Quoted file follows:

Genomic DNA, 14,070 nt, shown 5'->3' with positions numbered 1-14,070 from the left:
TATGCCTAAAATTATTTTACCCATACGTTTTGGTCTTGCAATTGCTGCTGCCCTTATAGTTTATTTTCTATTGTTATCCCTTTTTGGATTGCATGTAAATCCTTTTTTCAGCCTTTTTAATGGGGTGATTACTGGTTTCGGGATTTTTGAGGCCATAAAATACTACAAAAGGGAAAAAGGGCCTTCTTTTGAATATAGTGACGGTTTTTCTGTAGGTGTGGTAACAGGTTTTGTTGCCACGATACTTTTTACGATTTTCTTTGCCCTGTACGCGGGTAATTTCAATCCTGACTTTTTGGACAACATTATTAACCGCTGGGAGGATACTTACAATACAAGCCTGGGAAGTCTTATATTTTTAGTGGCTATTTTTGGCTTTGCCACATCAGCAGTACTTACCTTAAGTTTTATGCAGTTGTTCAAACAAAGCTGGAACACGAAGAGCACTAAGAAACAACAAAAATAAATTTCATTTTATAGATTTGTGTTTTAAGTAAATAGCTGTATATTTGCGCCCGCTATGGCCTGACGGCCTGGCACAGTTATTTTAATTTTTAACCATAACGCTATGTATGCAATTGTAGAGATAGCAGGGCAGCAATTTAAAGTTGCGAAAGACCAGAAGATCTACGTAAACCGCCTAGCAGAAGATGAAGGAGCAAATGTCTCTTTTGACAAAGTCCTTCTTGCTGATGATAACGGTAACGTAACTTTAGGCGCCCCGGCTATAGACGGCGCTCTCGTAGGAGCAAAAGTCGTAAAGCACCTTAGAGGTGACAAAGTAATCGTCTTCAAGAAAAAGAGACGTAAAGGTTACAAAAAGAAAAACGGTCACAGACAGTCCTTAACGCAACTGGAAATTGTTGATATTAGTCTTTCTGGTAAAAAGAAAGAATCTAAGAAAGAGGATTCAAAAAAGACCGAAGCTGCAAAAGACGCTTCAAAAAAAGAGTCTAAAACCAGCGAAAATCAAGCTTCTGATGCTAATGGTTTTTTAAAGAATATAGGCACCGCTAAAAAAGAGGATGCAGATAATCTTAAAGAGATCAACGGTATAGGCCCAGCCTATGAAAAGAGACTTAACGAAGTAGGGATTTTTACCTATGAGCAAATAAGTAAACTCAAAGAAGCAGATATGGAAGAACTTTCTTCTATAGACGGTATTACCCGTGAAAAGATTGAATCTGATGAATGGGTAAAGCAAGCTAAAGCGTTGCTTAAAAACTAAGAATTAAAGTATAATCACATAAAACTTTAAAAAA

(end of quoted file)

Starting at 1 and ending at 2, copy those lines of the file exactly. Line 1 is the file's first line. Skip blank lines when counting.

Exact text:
Genomic DNA, 14,070 nt, shown 5'->3' with positions numbered 1-14,070 from the left:
TATGCCTAAAATTATTTTACCCATACGTTTTGGTCTTGCAATTGCTGCTGCCCTTATAGTTTATTTTCTATTGTTATCCCTTTTTGGATTGCATGTAAATCCTTTTTTCAGCCTTTTTAATGGGGTGATTACTGGTTTCGGGATTTTTGAGGCCATAAAATACTACAAAAGGGAAAAAGGGCCTTCTTTTGAATATAGTGACGGTTTTTCTGTAGGTGTGGTAACAGGTTTTGTTGCCACGATACTTTTTACGATTTTCTTTGCCCTGTACGCGGGTAATTTCAATCCTGACTTTTTGGACAACATTATTAACCGCTGGGAGGATACTTACAATACAAGCCTGGGAAGTCTTATATTTTTAGTGGCTATTTTTGGCTTTGCCACATCAGCAGTACTTACCTTAAGTTTTATGCAGTTGTTCAAACAAAGCTGGAACACGAAGAGCACTAAGAAACAACAAAAATAAATTTCATTTTATAGATTTGTGTTTTAAGTAAATAGCTGTATATTTGCGCCCGCTATGGCCTGACGGCCTGGCACAGTTATTTTAATTTTTAACCATAACGCTATGTATGCAATTGTAGAGATAGCAGGGCAGCAATTTAAAGTTGCGAAAGACCAGAAGATCTACGTAAACCGCCTAGCAGAAGATGAAGGAGCAAATGTCTCTTTTGACAAAGTCCTTCTTGCTGATGATAACGGTAACGTAACTTTAGGCGCCCCGGCTATAGACGGCGCTCTCGTAGGAGCAAAAGTCGTAAAGCACCTTAGAGGTGACAAAGTAATCGTCTTCAAGAAAAAGAGACGTAAAGGTTACAAAAAGAAAAACGGTCACAGACAGTCCTTAACGCAACTGGAAATTGTTGATATTAGTCTTTCTGGTAAAAAGAAAGAATCTAAGAAAGAGGATTCAAAAAAGACCGAAGCTGCAAAAGACGCTTCAAAAAAAGAGTCTAAAACCAGCGAAAATCAAGCTTCTGATGCTAATGGTTTTTTAAAGAATATAGGCACCGCTAAAAAAGAGGATGCAGATAATCTTAAAGAGATCAACGGTATAGGCCCAGCCTATGAAAAGAGACTTAACGAAGTAGGGATTTTTACCTATGAGCAAATAAGTAAACTCAAAGAAGCAGATATGGAAGAACTTTCTTCTATAGACGGTATTACCCGTGAAAAGATTGAATCTGATGAATGGGTAAAGCAAGCTAAAGCGTTGCTTAAAAACTAAGAATTAAAGTATAATCACATAAAACTTTAAAAAA